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Why Contracts and Legal Documents are so Important for Artists

In my time as an art career coach, I’ve found that all too many artists ignore the need for legal documents and contracts in their business.

After all, you can sell your art on the strength of a handshake or write down a commission agreement on a napkin. . . but there really does come a time when well-written contracts are a necessity.

For instance, if you’ve started to exhibit your work beyond your studio, or you’re considering marketing your art in places owned by others (or online) you’ll want to understand what consignment is, who’s responsible for shipping, etc. These should all be found in your contract with the other party.

A contract, of course, is simply a document that lists the mutual understanding and promises between two people. Good contracts anticipate (and therefore avoid) unwanted outcomes for either side, and create clear road maps to the desired results from the business relationship.

Just as good fences make good neighbors, good contracts make good business partners.

Now I’m not saying that legal documents will completely protect you from everything (since agreements are only as good as the relationships they describe) but I do believe that working out agreements so that both parties feel good about signing is a good way to build trust.

In addition, when you negotiate and write up a business contract with someone, you:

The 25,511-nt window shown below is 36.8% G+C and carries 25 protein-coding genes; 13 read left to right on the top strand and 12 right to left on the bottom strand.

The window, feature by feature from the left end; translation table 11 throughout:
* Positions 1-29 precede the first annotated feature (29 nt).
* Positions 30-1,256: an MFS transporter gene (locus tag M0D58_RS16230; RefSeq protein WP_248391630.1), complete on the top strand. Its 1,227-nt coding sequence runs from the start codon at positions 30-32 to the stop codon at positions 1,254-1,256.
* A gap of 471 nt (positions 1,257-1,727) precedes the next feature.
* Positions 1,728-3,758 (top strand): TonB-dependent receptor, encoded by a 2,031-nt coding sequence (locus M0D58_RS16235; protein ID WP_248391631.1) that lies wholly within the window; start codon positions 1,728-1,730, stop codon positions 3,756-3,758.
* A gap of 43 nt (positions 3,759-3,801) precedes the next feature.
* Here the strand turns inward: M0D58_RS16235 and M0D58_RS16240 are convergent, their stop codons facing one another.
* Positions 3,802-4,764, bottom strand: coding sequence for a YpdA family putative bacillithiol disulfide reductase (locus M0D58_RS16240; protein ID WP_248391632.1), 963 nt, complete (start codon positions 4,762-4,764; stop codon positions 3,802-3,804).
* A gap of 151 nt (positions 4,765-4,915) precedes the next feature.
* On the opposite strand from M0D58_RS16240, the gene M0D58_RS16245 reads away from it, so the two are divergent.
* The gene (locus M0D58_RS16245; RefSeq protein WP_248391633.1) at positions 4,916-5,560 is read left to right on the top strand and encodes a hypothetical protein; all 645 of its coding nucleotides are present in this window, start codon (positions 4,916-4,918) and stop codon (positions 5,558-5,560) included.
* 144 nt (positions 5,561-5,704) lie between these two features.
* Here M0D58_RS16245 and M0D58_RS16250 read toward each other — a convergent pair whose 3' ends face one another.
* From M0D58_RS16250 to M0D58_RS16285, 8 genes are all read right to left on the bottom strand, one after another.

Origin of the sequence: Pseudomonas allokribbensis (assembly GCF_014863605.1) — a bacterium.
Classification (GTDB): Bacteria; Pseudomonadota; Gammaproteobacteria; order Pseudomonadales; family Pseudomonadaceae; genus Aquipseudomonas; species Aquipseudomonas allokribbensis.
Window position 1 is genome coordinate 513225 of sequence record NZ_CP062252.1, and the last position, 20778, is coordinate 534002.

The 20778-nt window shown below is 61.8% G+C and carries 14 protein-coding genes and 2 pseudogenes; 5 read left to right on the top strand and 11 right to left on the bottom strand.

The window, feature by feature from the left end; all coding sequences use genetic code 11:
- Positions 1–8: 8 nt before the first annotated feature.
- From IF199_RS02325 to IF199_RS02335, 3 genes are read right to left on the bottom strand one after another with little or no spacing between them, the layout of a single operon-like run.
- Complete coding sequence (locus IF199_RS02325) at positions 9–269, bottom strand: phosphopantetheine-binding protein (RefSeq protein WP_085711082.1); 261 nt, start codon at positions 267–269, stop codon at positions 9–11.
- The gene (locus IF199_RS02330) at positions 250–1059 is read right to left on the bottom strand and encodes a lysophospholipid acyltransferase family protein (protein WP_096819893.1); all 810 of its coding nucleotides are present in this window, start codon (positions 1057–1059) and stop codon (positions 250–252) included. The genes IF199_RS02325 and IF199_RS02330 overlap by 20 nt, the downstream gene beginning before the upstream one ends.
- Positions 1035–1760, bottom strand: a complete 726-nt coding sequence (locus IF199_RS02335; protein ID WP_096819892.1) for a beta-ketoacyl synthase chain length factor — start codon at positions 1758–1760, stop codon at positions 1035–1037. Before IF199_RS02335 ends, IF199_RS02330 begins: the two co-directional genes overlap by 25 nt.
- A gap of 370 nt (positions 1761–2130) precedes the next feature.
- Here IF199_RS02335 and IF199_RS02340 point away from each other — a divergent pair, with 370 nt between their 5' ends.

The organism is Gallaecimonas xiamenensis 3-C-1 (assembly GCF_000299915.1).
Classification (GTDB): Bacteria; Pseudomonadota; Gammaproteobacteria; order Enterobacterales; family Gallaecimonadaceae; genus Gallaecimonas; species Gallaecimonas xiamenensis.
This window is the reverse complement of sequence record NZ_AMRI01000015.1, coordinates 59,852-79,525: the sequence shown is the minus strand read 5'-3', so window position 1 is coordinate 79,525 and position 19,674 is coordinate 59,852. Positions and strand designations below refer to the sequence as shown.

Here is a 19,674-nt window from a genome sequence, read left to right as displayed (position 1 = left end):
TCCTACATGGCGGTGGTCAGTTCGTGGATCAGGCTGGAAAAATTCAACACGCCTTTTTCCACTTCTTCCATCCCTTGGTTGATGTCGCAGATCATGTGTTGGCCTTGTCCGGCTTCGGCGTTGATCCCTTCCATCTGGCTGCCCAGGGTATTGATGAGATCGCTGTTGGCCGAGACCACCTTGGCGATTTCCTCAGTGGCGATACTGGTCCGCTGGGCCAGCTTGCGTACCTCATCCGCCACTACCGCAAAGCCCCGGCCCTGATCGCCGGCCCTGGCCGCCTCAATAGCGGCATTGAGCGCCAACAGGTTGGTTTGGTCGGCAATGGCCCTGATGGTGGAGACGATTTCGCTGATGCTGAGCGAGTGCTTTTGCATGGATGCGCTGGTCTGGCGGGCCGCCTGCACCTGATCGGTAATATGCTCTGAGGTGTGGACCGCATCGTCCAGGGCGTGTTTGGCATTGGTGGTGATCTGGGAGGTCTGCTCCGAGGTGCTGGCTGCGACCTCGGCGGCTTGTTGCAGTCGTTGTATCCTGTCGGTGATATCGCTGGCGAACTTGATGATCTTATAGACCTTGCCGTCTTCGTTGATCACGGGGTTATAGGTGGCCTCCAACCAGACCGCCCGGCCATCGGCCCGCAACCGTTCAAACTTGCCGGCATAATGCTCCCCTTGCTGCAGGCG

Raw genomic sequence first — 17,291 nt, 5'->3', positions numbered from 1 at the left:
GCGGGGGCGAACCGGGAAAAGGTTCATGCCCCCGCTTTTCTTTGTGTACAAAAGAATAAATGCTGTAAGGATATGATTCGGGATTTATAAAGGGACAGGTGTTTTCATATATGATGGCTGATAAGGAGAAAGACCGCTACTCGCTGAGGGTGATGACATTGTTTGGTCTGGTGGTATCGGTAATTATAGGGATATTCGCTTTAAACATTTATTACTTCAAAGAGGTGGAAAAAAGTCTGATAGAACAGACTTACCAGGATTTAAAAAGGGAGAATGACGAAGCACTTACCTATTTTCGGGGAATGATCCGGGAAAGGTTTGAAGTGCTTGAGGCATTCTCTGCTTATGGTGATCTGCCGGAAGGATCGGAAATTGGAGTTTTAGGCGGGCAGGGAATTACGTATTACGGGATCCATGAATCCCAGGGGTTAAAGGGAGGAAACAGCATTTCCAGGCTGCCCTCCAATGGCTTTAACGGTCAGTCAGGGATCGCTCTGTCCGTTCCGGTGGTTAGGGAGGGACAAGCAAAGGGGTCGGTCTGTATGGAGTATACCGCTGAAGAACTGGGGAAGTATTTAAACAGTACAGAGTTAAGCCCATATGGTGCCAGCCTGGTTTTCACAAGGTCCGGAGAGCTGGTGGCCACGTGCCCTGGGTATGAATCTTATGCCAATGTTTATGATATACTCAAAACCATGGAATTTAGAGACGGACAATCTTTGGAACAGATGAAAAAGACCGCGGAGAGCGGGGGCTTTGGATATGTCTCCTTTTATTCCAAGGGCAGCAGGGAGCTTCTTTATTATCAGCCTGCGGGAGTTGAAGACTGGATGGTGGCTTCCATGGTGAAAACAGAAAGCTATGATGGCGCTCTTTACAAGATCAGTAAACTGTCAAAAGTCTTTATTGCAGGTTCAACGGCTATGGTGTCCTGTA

• Acknowledge and legally document the value of your work

• Protect ownership of your work and rights in public

• Avoid legal hassles (for example, when incorporating the work of others)

• Give yourself more opportunities for compensation (i.e., through licensing)

• Increase your understanding of your business relationships.

In any business relationship you have, your contract will document what you want and how you can meet your business partner’s requirements.

Whether you decide on a simple letter of agreement or a multi-page document, paperwork puts people on notice that you know and will protect your rights as an artist, and that you will respect their rights as a buyer or business partner.

(And no, you don’t need to go to law school for this. There are plenty of books and blogs that walk you through basic legal practices for artists.)

If you must use a lawyer, do so before the situation becomes desperate. It’s prudent to have your lawyer review every legally binding document you get, no matter how simple it looks to you, until you are able to recognize the good ones from the bad ones. This will save you time, grief and money.

If you do not know any lawyers, it is time to start the search.

Hire a lawyer in the state in which you are doing business, since he or she will be familiar with your state’s local laws. You may want to contact the local bar association to be referred to a lawyer who is most knowledgeable in the area of your concern.

There are also nationwide branches of Volunteer Lawyers for the Arts. Look for them in the largest city near you.

Good luck, and be careful!

*Note: this post may contain affiliate links*

Many artists who make a living from their work employ a studio assistant—or, if they're lucky, a whole team of experts to help them manage their art business.

A studio assistant can be a valuable asset to a flourishing art business, assisting with everyday tasks around the studio like packing artwork, preparing canvases or materials, setting up equipment, sourcing models or props,. . . read more

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